Andrew Harrington of AHV Associates looks at the increasing levels of merger and acquisition activity in the hospitality sector.
As the world continues to experience relatively low interest rates, excessive liquidity and high stock prices, M&A activity has reached record levels. In the first nine months of 2018, deals worth more than US$3.3 trillion have been announced. This not only represents a 39 per cent increase from the same period in the previous year, it also eclipses the previous record set in 2007, just on the eve of the financial crisis.
Now, this M&A frenzy is not only taking place in the corporate world. Private equity and venture capital firms had at the end of 2017 over $1.1 trillion in dry powder, which represents the total allocated unspent capital available for investment.
This is a significant figure, insofar that it not only represents another record level of funds available but also the types of deals that they are interested in. Because both strategic and financial buyers are competing for the same deals, many of which are being acquired at significant premiums, some PE firms have recently been looking for different types of companies to invest into.
This is where the hospitality industry comes in. Hotel properties have only recently become mainstream assets for generalist real estate investors, while hotel operating companies have remained mostly untouched by financial investors.
However, these trends seem to be changing, with an increase number of deals being completed in recent years, starting with Blackstone’s purchase of Hilton Hotels in 2007 (mostly an OpCo) and subsequent IPO in 2013. This has given rise to further transactions in hospitality M&A, ranging from 100 per cent PropCo, through to 100 per cent OpCo and everything in between.
Separation of PropCo and OpCo
Investors have often had the perception that hotel companies are a relatively risky investment, as they tend to have high levels of leverage and operate in a largely fragmented market with many competitors, added to the fact that the lodging industry is a largely cyclical sector.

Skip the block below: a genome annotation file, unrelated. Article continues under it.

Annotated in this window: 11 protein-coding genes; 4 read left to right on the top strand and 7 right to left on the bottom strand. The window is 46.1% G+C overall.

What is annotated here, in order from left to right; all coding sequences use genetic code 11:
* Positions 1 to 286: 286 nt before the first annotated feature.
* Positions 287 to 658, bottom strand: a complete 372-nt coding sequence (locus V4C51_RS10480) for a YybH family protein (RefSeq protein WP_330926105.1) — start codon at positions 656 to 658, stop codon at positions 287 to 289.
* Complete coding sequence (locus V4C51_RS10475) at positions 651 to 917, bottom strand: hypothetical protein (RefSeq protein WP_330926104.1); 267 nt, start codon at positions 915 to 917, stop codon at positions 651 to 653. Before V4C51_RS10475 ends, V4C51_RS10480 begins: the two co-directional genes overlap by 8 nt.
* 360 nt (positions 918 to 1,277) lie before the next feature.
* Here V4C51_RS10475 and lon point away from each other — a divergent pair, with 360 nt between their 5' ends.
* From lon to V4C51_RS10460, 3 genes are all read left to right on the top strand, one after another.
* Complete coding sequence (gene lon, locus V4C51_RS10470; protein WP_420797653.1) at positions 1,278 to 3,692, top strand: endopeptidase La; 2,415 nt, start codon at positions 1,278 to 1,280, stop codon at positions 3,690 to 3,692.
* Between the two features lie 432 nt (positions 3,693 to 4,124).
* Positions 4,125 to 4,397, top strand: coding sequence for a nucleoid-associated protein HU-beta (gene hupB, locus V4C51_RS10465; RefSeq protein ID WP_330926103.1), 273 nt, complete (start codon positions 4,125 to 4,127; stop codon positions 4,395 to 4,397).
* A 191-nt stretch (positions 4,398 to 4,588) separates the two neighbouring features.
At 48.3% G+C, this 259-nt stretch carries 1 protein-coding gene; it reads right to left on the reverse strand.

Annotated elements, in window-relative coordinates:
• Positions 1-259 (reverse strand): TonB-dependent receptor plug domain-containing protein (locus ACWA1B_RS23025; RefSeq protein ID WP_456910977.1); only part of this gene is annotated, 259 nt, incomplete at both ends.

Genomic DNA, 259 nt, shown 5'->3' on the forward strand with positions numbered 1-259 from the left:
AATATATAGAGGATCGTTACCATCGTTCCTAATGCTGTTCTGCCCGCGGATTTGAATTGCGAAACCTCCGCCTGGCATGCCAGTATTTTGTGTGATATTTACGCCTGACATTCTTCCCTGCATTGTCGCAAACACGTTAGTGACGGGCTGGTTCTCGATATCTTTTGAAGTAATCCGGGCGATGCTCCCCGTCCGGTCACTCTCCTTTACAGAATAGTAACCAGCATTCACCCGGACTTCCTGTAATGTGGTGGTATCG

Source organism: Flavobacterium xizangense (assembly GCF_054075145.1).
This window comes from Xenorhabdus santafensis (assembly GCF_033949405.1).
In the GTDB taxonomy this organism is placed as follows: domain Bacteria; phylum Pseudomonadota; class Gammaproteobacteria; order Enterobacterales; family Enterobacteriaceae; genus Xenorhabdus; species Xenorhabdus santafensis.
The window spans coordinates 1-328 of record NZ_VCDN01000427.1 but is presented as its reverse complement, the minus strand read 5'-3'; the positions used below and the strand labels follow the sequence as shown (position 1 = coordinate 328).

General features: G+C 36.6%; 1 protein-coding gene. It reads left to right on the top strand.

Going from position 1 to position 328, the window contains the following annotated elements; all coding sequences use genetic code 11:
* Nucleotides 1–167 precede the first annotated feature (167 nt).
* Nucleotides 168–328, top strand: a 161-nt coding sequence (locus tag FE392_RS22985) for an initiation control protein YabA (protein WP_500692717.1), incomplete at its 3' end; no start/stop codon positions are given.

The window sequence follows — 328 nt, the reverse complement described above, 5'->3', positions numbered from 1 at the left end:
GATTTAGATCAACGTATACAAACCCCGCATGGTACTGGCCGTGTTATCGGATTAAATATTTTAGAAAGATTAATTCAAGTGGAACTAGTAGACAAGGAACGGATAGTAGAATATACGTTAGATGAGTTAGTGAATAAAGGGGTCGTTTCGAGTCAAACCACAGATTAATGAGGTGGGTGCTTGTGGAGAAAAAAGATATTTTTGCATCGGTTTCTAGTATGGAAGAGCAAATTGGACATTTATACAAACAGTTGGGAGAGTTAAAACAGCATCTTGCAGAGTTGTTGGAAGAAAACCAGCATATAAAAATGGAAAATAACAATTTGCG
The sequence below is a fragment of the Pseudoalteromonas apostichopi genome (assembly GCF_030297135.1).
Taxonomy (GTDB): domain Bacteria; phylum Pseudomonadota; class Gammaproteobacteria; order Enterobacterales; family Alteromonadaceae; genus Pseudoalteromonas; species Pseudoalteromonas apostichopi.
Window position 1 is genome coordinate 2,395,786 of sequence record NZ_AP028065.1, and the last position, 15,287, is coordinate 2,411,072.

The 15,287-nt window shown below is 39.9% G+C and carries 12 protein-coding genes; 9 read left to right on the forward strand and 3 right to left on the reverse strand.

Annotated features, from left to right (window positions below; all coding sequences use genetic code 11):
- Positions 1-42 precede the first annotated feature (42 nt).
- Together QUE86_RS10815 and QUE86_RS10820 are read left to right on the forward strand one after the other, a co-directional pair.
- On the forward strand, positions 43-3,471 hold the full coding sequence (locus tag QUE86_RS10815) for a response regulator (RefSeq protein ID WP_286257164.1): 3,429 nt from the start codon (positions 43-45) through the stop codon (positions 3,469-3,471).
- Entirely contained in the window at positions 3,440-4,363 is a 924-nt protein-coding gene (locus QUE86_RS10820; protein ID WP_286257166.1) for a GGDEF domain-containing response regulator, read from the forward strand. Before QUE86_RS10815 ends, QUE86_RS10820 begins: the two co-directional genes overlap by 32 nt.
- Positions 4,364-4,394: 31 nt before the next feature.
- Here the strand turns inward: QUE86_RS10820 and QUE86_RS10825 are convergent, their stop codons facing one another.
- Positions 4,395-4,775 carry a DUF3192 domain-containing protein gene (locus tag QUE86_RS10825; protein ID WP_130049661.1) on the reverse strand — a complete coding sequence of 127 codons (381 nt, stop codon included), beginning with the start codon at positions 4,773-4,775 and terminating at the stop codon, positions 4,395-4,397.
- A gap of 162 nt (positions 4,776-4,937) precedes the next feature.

Investors in quoted hospitality companies have been pressuring companies to adopt an asset-light operating model by divesting their real-estate holdings into separate entities. With the capital proceeds being used to pay dividends or repurchase shares, and/or to further fund M&A strategies or the acquisition of new assets to the pipeline.
For example, the French hotel company Accor, which has been one of the most active players in the lodging industry’s M&A market, spun-off its real-estate holdings into a new entity under the name AccorInvest in 2013.
Following in the steps of its competitors, such as Hilton and IHG, it sold a majority of its real-estate arm, AccorInvest to institutional investors for $5.6bn. As part of the transaction, most of the hotels owned by AccorInvest will continue to be operated by Accor Hotels under long-term leases, management contracts and/or franchise contracts, while the cash proceeds will be used to further fuel M&A activities, and the acquisition of additional properties to the portfolio.
The idea of splitting the PropCo from the OpCo has not only been adopted by large market movers. Some smaller players in the market are also following the same strategy. B-Aparthotels, a privately- owned Belgian aparthotels owner/operator, recently divested its real-estate in order to further focus on their core business and will be using the proceeds to develop the international presence of the operating company.
In another similar type of transaction, the French real-estate firm Foncière des Régions and IHG acquired 13 Principal and DeVere hotels from Starwood Capital, in May 2018. Starwood will keep the real estate and IHG will operate the hotels, mostly under their luxury boutique hotel brand, Kimpton Hotels & Restaurants. It will enable expansion of this brand into the UK, add an additional 2,200 rooms to their portfolio and an extra 138 rooms to the pipeline.
Other transactions in the market have also focused on the particular idea of separating the OpCos and PropCos. In late 2017, a consortium led by Pandox and the Fattal Group acquired 36 hotels from the owners of Jurys Inn, Lone Star. As part of the transaction, Pandox would acquire 21 hotel properties and Fattal would retain the operating platform of all 36 properties.Leonardo and Pandox already had an established relationship, when in 2016 Pandox acquired a portfolio of 18 hotels from Fattal and the Leopard Group for €400 million and signed 25-year leases with Fattal, which continues to operate all the hotels.
Acquisitions in the OpCo space continue to be attractive to both local European companies and international companies, as a way to expand into new regions, new sub-markets, or in order to consolidate dominance or market share in current markets. This is a result of a fragmented market, where branded hotel chains only account for a third of total hotel room supply in the market.